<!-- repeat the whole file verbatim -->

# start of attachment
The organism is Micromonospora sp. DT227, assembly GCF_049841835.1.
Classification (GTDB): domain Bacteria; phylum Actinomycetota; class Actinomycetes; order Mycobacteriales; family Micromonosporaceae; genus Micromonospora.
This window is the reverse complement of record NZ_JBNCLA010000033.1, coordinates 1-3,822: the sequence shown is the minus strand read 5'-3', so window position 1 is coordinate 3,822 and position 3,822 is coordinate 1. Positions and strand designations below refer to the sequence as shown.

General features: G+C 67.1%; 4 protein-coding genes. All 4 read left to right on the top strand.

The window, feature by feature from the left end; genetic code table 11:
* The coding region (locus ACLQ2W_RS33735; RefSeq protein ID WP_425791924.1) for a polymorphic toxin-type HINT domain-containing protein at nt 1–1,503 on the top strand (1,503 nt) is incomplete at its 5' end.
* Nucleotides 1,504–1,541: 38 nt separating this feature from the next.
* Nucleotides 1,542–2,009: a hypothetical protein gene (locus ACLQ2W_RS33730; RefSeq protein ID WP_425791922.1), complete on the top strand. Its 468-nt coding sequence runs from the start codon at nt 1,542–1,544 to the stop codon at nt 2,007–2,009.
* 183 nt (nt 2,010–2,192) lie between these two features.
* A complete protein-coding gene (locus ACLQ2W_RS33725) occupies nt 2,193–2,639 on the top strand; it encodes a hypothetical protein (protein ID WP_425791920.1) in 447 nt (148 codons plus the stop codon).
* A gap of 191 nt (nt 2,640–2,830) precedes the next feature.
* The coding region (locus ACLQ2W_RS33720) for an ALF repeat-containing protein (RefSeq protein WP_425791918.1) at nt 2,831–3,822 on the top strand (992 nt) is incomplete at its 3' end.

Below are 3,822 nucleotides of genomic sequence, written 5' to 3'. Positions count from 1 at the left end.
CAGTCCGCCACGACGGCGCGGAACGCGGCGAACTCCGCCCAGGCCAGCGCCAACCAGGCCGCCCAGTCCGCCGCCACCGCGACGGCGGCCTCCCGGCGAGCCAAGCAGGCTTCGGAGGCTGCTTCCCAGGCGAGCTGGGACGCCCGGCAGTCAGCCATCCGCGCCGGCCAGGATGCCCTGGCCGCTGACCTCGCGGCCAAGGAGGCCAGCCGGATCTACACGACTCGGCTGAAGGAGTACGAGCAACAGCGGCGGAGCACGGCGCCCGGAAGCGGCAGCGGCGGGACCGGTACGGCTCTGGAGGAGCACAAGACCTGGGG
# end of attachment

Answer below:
The organism is Micromonospora sp. DT227, assembly GCF_049841835.1.
Classification (GTDB): domain Bacteria; phylum Actinomycetota; class Actinomycetes; order Mycobacteriales; family Micromonosporaceae; genus Micromonospora.
This window is the reverse complement of record NZ_JBNCLA010000033.1, coordinates 1-3,822: the sequence shown is the minus strand read 5'-3', so window position 1 is coordinate 3,822 and position 3,822 is coordinate 1. Positions and strand designations below refer to the sequence as shown.

General features: G+C 67.1%; 4 protein-coding genes. All 4 read left to right on the top strand.

The window, feature by feature from the left end; genetic code table 11:
* The coding region (locus ACLQ2W_RS33735; RefSeq protein ID WP_425791924.1) for a polymorphic toxin-type HINT domain-containing protein at nt 1–1,503 on the top strand (1,503 nt) is incomplete at its 5' end.
* Nucleotides 1,504–1,541: 38 nt separating this feature from the next.
* Nucleotides 1,542–2,009: a hypothetical protein gene (locus ACLQ2W_RS33730; RefSeq protein ID WP_425791922.1), complete on the top strand. Its 468-nt coding sequence runs from the start codon at nt 1,542–1,544 to the stop codon at nt 2,007–2,009.
* 183 nt (nt 2,010–2,192) lie between these two features.
* A complete protein-coding gene (locus ACLQ2W_RS33725) occupies nt 2,193–2,639 on the top strand; it encodes a hypothetical protein (protein ID WP_425791920.1) in 447 nt (148 codons plus the stop codon).
* A gap of 191 nt (nt 2,640–2,830) precedes the next feature.
* The coding region (locus ACLQ2W_RS33720) for an ALF repeat-containing protein (RefSeq protein WP_425791918.1) at nt 2,831–3,822 on the top strand (992 nt) is incomplete at its 3' end.

Below are 3,822 nucleotides of genomic sequence, written 5' to 3'. Positions count from 1 at the left end.
CAGTCCGCCACGACGGCGCGGAACGCGGCGAACTCCGCCCAGGCCAGCGCCAACCAGGCCGCCCAGTCCGCCGCCACCGCGACGGCGGCCTCCCGGCGAGCCAAGCAGGCTTCGGAGGCTGCTTCCCAGGCGAGCTGGGACGCCCGGCAGTCAGCCATCCGCGCCGGCCAGGATGCCCTGGCCGCTGACCTCGCGGCCAAGGAGGCCAGCCGGATCTACACGACTCGGCTGAAGGAGTACGAGCAACAGCGGCGGAGCACGGCGCCCGGAAGCGGCAGCGGCGGGACCGGTACGGCTCTGGAGGAGCACAAGACCTGGGG